Blake may have played his last gameFARGO — At 39 years old, Jason Blake has spent much of the offseason looking back on a National Hockey League career that has spanned 13 seasons.
By: Hayden Goethe, Forum News Service, The Jamestown Sun
FARGO — At 39 years old, Jason Blake has spent much of the offseason looking back on a National Hockey League career that has spanned 13 seasons.
“Now that there’s a good chance that my career probably is over, you reflect on the players you played with … how cool it was,” said Blake, who starred for Moorhead High School and the University of North Dakota. “There’s a lot of reflecting going on, which probably drives my family nuts.”
But that doesn’t mean the free agent is ready to call it quits yet.
Blake said Friday evening that he spoke to his agent, Neil Sheehy, earlier that day about trying to get his name out there to teams looking for veteran help in what has been an unusual offseason.
The NHL and the players’ association reached an agreement earlier this week that ended a lockout, which had delayed the start of the regular season for three months. The season will start Jan. 19, leaving free agents like Blake little time left to find teams before play begins.
NHL training camps start on Sunday.
Blake said the season, which is expected to be only 48 games long instead of the usual 82, could be a blessing in disguise for a player his age.
“It would be fun, and the shortened season would be perfect,” he said.
Blake, a forward, represented the United States at the 2006 Winter Olympics in Torino, Italy. He was an NHL All-Star in the 2006-07 season, scoring a career-high 40 goals for the New York Islanders.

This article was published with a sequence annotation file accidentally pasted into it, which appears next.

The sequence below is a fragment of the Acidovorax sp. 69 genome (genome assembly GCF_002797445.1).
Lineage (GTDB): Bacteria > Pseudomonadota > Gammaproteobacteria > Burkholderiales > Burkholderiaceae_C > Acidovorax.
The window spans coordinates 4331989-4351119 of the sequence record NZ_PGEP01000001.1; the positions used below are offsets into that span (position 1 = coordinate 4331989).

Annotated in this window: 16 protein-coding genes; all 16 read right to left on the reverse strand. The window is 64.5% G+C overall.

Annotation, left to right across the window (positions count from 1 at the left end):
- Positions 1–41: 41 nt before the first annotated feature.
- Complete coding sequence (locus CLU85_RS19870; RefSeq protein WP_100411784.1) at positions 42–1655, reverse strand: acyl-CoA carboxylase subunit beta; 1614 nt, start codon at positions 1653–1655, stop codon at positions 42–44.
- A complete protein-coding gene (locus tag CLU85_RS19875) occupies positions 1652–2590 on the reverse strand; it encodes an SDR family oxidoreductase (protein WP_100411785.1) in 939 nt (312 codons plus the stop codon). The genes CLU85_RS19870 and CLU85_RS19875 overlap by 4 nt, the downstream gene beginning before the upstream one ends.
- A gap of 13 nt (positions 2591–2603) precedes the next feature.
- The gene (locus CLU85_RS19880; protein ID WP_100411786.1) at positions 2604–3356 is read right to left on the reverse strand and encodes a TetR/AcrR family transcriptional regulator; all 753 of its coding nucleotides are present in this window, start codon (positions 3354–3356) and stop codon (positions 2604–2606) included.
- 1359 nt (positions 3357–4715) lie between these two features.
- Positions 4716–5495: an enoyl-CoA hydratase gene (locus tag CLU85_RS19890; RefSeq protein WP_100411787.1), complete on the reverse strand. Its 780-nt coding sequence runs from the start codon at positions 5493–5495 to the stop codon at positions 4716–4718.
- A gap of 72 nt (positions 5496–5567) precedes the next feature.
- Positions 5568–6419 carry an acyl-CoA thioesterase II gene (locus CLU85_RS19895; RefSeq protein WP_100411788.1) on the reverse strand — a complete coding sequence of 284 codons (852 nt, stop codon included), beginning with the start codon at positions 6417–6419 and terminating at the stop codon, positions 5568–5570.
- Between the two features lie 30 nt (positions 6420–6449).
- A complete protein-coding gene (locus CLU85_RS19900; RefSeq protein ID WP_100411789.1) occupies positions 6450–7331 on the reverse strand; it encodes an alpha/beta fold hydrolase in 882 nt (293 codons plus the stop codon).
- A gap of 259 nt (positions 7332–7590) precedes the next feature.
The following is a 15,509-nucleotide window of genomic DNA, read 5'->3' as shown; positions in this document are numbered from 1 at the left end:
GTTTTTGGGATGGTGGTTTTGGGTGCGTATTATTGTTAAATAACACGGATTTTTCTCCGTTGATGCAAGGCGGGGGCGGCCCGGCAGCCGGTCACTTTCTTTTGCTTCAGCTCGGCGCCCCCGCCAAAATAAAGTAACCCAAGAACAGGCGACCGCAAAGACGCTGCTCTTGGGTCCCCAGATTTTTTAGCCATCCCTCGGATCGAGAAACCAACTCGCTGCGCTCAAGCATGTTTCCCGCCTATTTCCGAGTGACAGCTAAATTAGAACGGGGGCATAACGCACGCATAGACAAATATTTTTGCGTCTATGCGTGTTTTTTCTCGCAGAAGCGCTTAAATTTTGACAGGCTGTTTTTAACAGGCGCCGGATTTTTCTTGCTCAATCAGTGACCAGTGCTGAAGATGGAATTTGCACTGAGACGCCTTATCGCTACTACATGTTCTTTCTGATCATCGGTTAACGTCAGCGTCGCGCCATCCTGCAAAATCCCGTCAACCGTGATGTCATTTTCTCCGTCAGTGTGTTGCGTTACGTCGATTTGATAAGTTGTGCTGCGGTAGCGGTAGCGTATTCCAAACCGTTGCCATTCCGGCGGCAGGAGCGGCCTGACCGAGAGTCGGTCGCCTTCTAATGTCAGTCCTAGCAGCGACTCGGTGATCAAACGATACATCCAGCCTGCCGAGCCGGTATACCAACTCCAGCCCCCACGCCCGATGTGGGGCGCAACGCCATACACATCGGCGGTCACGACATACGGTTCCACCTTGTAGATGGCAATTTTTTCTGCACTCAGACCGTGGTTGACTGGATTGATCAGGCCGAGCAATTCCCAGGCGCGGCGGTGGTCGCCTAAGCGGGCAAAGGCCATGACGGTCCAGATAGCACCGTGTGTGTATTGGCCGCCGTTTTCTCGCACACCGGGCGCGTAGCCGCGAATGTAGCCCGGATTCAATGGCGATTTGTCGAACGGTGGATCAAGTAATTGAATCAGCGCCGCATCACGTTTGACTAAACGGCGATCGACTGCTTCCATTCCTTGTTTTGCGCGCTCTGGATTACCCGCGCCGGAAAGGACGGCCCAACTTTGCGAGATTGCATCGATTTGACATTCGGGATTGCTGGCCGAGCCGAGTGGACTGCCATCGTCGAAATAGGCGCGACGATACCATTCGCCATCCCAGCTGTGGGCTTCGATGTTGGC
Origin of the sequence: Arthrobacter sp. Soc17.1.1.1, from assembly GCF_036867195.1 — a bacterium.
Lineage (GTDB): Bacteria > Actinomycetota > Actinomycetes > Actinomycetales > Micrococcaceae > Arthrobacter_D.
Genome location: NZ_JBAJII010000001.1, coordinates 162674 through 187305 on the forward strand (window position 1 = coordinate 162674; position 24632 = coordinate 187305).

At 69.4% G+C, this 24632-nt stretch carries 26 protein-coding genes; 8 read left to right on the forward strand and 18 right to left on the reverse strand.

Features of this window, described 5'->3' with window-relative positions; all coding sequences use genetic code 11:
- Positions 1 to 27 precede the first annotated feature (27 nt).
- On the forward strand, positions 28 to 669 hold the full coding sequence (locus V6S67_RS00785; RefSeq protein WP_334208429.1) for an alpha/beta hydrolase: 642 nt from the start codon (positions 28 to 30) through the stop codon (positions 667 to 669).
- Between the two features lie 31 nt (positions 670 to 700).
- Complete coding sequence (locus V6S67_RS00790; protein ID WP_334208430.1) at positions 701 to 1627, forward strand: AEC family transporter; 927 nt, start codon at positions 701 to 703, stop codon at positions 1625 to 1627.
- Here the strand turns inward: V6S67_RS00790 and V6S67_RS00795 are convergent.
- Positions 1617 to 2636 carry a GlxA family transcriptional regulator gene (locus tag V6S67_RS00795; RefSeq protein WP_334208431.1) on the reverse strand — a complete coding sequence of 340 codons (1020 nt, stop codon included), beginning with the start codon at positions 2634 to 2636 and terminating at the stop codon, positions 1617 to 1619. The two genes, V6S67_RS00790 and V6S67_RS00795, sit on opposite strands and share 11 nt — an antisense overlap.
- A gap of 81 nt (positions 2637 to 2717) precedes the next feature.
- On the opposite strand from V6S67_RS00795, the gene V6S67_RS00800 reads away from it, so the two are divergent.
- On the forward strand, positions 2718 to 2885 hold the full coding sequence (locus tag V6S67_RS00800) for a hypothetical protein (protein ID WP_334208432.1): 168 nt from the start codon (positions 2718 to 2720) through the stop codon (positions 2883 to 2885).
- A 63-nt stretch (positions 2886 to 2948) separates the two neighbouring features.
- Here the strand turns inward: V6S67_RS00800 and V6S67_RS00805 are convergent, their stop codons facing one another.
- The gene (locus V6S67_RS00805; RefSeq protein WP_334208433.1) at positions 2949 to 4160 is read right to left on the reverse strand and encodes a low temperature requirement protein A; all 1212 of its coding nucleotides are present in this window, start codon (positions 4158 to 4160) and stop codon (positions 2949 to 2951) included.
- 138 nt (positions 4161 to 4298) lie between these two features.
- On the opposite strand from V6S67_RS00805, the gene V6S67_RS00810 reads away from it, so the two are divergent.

He played in 45 games last season for the Anaheim Ducks, compiling seven goals and five assists. He missed three months in the early part of last season with tendon damage in his left forearm after an opponent’s skate cut him just above the left wrist.
Family is at the center of Blake’s life. His wife, Sara, is expecting the couple’s fourth child in February. They have two daughters — ages 11 and 5 — and a 9-year-old son.
He said if he did sign with a team, he would not uproot his family due to the shortened season. So the location of an interested team is not as important to him. What does matter is whether or not the team could contend.
“When I look back on my career, I didn’t get an opportunity to win a Stanley Cup,” Blake said. “But other than that, I have no regrets.”
Blake has kept active during the lengthy offseason. Last week, he skated with Minnesota Wild players Zach Parise, Kyle Brodziak, Cal Clutterbuck and fellow former Spuds standout Matt Cullen among others.
Sheehy said that the Wild “are not a possibility” for Blake to sign with. Blake added that Minnesota would have been “the ideal situation,” since he makes his home in the Twin Cities and the Wild are expected to be a playoff team.
“You don’t want to go to any team just to play,” Blake said. “Granted, I’d like to play. … The worst thing is (a team) can say is no. If they have interest in me, I don’t have to say yes either.”